Monday, July 28, 2008

Marketing physics

They are mugs, posters, pens, T-shirts, panties.

"Got enough physics?"


Zoe Macintosh

July 28, 2008


The eyes may be the windows to the soul, but it helps to have other reference points. Celtic dragon knots, Che Guevara headshots, Dilbert cartoons and Shrödinger’s equation all fit the bill in the realm of expressive T-shirts.

If you're one of those people who can never have enough physics in your life, you may enjoy digging around the physics-related shirts, mugs, clocks, and other merchandise available on the Internet.

In the online age, where everybody can participate, ventures like allow users to design their own products and have them made on demand, either for themselves or to sell in their own stores. At the site, a simple search for "physics" returns more than 7000 matches, and even though many of the items available are not really physics-fan desirables, there is a wealth of paraphernalia to explore.

A few ideas turn up often enough to vouch for their secure place in popular consciousness: references to Schrödinger's cat, quotes by Einstein, and quantum mechanics' allotment of a general sort of freakiness.

Other items offer assurances that science is hip: "PHYSICS BABE" shows a slinky cartoon woman in a space suit wielding a ray gun, while another shirt proclaims "Science makes me cool." There are cheat-sheet designs that all but replicate a student's notes onto a shirt; there is self-deprecating humor. "Research…screwing up for fun and profit," one T-shirt cracks. Or maybe it really is the case that "78% of all statistics are made up on the spot" and "Progress is directly proportional to equipment ruined."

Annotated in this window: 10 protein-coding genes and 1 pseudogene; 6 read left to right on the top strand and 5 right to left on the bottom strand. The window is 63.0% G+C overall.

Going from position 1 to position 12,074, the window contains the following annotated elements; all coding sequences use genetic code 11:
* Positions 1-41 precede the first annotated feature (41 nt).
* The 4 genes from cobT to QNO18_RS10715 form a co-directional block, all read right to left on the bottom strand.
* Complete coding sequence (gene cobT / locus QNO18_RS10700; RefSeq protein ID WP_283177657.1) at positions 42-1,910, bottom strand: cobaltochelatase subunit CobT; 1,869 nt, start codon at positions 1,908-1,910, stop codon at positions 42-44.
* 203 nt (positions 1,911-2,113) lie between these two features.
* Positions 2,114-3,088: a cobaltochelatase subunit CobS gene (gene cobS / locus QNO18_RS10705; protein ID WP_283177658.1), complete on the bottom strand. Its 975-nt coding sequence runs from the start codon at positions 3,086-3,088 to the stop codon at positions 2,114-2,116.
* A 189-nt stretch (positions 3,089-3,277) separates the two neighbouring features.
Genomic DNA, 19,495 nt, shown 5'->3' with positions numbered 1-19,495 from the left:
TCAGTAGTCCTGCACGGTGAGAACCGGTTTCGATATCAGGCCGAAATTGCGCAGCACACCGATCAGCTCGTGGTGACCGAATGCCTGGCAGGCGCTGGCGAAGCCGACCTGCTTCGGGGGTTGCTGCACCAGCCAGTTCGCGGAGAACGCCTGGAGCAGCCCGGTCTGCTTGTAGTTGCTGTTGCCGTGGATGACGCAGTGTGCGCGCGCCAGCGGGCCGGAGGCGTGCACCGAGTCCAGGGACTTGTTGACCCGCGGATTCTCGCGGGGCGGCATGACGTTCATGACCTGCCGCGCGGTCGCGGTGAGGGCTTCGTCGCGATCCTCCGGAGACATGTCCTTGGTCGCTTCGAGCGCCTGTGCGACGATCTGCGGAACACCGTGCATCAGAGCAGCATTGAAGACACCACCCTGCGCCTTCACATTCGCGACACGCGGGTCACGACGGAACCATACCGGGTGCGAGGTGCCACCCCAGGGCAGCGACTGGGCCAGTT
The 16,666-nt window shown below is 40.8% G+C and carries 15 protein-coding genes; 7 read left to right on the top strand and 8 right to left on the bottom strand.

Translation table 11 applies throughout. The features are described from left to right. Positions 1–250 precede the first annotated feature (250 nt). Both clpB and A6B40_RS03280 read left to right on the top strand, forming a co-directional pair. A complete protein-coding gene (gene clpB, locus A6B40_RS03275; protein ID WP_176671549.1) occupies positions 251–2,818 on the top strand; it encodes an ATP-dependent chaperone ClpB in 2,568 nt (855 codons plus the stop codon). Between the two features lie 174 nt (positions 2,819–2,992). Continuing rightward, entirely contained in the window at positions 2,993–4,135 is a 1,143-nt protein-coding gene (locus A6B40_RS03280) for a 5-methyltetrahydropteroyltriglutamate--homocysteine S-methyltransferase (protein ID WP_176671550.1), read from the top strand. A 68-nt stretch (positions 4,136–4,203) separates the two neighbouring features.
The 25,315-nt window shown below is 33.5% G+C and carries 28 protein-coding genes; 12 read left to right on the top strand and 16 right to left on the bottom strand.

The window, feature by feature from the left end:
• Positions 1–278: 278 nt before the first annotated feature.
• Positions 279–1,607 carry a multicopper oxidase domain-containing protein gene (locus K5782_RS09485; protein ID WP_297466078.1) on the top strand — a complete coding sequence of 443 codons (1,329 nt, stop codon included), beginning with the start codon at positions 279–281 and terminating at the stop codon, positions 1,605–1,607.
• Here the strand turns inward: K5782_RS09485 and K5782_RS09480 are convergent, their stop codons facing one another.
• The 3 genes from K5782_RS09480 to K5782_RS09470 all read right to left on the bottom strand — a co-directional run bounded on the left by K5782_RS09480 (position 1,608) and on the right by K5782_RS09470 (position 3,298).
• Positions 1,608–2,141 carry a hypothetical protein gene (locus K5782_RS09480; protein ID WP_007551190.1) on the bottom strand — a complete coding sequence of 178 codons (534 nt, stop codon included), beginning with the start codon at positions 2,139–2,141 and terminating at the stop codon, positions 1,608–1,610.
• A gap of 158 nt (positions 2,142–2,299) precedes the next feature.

Many of these designs are in-jokes, intelligible and interesting primarily to those already in the know. Anyone want a Maxwell’s equations wall clock? How about this message: "Let's put the fun back in wavefunction!"

I prefer designs that communicate through graphics: pictures of archaic physics equipment, the iconic head of Nikolai Tesla with his name all in caps, or "Chillin' with my [ohm]ies." A simple image of a lab-coated man pouring liquid into a vial, labeled "SCIENCE!", appeals to me more than the slogan, "Quantum physics says you'll never find me if I stand still."

One particularly obscure shirt features a kinematic equation purporting to show "the airspeed velocity of an unladen swallow." I didn't get it, but my fellow intern Calla Cofield chuckled, explaining that it was a reference to Monty Python. "Yeah," she said, "you have to be a double nerd to get that."

And I am a sucker too...

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